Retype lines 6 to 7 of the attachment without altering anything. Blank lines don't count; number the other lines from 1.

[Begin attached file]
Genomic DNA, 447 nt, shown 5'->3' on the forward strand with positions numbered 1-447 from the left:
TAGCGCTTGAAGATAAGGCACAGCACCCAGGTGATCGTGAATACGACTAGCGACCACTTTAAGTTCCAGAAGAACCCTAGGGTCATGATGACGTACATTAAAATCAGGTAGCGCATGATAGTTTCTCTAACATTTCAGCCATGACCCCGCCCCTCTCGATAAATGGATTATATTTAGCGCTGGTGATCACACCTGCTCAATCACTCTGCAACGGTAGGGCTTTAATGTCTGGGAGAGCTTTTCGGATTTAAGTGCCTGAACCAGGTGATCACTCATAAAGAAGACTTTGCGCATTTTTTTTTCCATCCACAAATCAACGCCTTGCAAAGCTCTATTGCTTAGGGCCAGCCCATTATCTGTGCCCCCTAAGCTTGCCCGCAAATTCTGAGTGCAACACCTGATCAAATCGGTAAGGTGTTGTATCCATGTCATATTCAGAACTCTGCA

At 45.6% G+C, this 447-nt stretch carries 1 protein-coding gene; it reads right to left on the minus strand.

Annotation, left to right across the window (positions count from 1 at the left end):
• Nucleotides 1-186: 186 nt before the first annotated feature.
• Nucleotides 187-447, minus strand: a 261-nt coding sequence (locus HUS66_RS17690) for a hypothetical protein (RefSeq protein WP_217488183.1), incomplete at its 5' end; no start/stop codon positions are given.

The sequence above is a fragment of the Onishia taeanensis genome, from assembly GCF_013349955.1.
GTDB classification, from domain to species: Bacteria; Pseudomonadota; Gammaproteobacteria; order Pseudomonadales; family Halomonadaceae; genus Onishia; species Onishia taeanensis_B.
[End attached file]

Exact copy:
• Nucleotides 187-447, minus strand: a 261-nt coding sequence (locus HUS66_RS17690) for a hypothetical protein (RefSeq protein WP_217488183.1), incomplete at its 5' end; no start/stop codon positions are given.

The sequence above is a fragment of the Onishia taeanensis genome, from assembly GCF_013349955.1.